counselling programmes, and thus neglecting their children (black women's
contribution to the struggle being rearing strong warriors) while being
encouraged to have unreal expectations of life/black men.

In rock discourse, the "correct" response to music (considered, critical)
has long been contrasted with the degraded involvement of fandom, seen
simulataneously as blindly loyal, undiscriminating, clouded by emotion, AND
fickle, superficial. Once again, it's the female teenager who's the model of all
that's unseemly, easily manipulated. The 19th century notion of hysteria - as a
specifically female disorder, in which morbid over-excitement of the emotions
was attributed to disturbances of the womb - was revived to describe the outbreaks
of teenybopper fandemonium. Rock has always admired groups for inciting such
excessive, out-of-control responses, while despising those caught up in them. A
good example: Stones manager Andrew Loog Oldham would, in their early days of
pop success, start girls screaming in the audience by shrieking and squealing
himself. He would also employ male youths to push violently through the crowd
in order to escalate fandemonium.

Fred and Judy Vermorel have attempted to formulate a revisionist treatment
of fandom in their books Starlust and Fandemonium. Instead of the
traditional view of fans as deluded dupes of capitalism, they celebrate the excess and hysteria of fan worship as an intensity that transcends and trangresses
consumerism. They see fandom as consumer mysticism, an investment of passion and
obsession that is empowering, particularly for young girls. Stars become
vehicles for the exploration of fantasies. The Vermorels emphasise the extent to which pop stars are used (as a spur to imagination and ingenuity), and are used up
voraciously, callously disposed of in an endless turnover of new idols. By a
cunning sleight of thought, they turn girl-fans' fickleness into a mark of
superiority, elevating them beyond the earnest, slavish loyalty of the male band
follower. Camille Paglia has also identified a mystical proto-type for fandom
in the orgiastic religious seizures to which women and effeminate men in Ancient
Greece were prone. She sees a similarly idol-atrous and excessive quality in
teenybopper crazes and the gay worship of icons like Judy Garland.

* *

The ability to go "wild in the streets" (as The Stooges' song has it), to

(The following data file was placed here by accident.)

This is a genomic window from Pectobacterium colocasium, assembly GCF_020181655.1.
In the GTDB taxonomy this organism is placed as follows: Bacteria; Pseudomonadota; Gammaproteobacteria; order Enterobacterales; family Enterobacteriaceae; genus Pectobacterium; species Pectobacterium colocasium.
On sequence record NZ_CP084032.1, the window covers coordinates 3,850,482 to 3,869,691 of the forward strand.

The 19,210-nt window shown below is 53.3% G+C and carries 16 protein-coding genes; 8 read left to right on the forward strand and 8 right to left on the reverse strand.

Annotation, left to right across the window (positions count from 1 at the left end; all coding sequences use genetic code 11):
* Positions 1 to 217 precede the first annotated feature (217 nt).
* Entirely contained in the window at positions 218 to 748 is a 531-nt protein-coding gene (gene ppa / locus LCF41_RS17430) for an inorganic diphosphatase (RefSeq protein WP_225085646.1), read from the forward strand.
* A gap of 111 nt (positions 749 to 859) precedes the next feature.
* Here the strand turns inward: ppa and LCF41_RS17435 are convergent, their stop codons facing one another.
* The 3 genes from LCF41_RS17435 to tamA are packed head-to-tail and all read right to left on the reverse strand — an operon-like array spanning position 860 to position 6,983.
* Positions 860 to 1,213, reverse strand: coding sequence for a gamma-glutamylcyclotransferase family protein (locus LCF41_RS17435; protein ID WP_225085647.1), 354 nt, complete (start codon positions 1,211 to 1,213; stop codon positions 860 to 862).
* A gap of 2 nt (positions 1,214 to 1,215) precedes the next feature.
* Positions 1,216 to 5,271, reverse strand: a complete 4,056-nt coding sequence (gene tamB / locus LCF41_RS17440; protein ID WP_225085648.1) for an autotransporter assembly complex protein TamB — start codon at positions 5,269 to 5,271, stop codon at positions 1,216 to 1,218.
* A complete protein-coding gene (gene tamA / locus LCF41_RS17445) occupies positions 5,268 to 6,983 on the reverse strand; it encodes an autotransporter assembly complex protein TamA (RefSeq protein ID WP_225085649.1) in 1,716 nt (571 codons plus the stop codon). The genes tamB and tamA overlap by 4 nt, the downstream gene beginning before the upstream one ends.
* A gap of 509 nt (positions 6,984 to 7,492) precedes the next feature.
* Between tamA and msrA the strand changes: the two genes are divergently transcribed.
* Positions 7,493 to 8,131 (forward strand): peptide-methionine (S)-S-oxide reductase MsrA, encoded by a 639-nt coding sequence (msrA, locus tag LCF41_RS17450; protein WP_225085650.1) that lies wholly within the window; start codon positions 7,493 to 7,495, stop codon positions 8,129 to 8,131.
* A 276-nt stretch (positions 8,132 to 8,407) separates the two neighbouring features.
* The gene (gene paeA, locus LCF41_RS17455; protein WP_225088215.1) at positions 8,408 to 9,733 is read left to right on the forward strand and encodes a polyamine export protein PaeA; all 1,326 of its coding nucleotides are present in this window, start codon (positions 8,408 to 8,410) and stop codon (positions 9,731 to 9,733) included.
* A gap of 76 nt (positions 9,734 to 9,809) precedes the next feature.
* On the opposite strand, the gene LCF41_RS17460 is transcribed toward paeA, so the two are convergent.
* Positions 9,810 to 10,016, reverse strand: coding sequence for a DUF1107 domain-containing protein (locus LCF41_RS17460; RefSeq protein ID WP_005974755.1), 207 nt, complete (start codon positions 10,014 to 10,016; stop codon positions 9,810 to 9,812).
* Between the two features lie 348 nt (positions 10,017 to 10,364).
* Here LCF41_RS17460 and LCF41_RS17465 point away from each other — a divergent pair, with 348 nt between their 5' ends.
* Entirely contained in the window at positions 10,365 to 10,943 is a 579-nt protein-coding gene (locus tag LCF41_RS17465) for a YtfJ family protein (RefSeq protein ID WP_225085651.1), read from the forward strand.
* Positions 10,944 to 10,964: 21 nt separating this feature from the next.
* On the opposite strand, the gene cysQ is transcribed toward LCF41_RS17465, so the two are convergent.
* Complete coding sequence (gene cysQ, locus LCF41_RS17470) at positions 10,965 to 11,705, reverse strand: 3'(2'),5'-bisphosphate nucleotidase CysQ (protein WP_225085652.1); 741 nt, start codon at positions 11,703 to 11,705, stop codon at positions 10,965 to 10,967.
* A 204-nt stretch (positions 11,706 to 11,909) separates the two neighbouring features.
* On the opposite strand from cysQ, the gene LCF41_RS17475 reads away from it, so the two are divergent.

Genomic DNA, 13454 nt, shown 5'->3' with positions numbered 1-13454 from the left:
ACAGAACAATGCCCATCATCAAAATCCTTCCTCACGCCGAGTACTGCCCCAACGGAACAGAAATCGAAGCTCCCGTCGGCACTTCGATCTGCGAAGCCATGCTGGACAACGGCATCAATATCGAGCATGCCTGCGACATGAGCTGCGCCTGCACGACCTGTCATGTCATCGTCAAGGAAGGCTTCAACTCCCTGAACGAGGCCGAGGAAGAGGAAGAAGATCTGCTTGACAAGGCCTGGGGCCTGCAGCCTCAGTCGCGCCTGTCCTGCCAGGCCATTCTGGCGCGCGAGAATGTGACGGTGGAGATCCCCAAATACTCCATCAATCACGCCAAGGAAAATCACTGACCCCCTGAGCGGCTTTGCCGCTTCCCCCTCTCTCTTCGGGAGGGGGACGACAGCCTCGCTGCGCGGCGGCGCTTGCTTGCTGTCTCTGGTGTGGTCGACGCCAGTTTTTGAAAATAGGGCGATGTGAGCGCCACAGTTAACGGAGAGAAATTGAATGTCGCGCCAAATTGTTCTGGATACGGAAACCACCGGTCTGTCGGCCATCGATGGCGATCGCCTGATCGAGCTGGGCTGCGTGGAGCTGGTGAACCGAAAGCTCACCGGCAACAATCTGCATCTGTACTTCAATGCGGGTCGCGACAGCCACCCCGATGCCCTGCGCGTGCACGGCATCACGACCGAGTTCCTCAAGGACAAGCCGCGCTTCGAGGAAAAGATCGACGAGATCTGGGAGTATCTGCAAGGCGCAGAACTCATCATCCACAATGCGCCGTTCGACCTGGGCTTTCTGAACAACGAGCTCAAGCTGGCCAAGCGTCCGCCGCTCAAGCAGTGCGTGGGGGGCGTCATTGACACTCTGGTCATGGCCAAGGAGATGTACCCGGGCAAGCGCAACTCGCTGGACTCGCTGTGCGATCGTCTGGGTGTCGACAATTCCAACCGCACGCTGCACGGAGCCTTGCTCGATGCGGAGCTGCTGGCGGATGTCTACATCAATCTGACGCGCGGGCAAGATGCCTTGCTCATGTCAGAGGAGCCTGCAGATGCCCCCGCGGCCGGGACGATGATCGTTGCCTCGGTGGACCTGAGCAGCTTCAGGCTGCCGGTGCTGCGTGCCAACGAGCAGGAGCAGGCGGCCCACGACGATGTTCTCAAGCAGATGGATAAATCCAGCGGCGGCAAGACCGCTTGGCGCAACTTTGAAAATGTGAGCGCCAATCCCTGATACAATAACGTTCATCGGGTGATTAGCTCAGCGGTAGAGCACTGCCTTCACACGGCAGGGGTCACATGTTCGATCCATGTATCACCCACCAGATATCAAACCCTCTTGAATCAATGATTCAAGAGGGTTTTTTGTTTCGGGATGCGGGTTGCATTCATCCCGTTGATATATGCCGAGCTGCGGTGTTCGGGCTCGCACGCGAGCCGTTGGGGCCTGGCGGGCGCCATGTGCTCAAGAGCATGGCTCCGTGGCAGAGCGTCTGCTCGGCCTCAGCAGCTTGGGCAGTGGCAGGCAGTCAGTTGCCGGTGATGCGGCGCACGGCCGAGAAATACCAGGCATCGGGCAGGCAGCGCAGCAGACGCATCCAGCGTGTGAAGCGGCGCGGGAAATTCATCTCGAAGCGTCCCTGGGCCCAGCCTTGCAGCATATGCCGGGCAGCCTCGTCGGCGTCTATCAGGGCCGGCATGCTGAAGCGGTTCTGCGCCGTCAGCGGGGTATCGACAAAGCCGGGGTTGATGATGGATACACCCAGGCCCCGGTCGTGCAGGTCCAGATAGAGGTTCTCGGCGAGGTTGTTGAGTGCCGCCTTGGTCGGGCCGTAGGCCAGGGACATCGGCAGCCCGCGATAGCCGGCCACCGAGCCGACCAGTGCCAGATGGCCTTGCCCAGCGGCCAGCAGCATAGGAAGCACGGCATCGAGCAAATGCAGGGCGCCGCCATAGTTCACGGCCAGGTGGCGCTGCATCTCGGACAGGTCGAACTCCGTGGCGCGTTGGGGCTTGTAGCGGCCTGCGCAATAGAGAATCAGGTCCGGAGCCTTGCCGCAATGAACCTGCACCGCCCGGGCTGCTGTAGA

explore the wilderness or roam the urban jungle, has always been a male
privilege. And manifestations of male wildness, in the form of youth
subcultures, have been privileged as the focus of study. The seminal work in
this field - spawned by Birmingham University's Centre For Contemporary Studies
in the Seventies and including the Resistance Through Rituals collection and Dick Hebdiges' Subculture: The Meaning Of Style - focuses on the ways that tribal youth movements like mods, skinheads, punks, etc, create an oppositional
identity for themselves by taking stylistic elements from the
mainstream culture and subverting their meanings - sometimes in a conscious
process of bricolage, other times more instinctively.

For the most part, these deviant subcultures are male-dominated, offering
women only the most peripheral roles. In her 1980 essay "Settling Accounts With
Subcultures: A Feminist Critique", Angela McRobbie pointed out subcultural
theory's blindspot when it came to women: its romanticisation of male adventurism and neglect of female forms of pleasure and fantasy. The homosocial cameraderie of the gang is seen,by left-wing sociologists, as a brief blaze of glory before the ignominy of settling down to marriage and responsibility. This brief interim of wildness (before being tamed and socialised) was regarded by the CCS' neo-Marxist
academics as a sort of proto-political protest against the dead ends faced by
working class male youth. But as McRobbie points out, it's much harder for
girls to participate in these symbolic flights than it is for boys, since "girls are
allowed little more than the back seat on a drafty motorbike".

Extreme homosociality has generally been the rule in subcultures (it's a
truism that the mods dressed to impress other boy mods); the male bonding of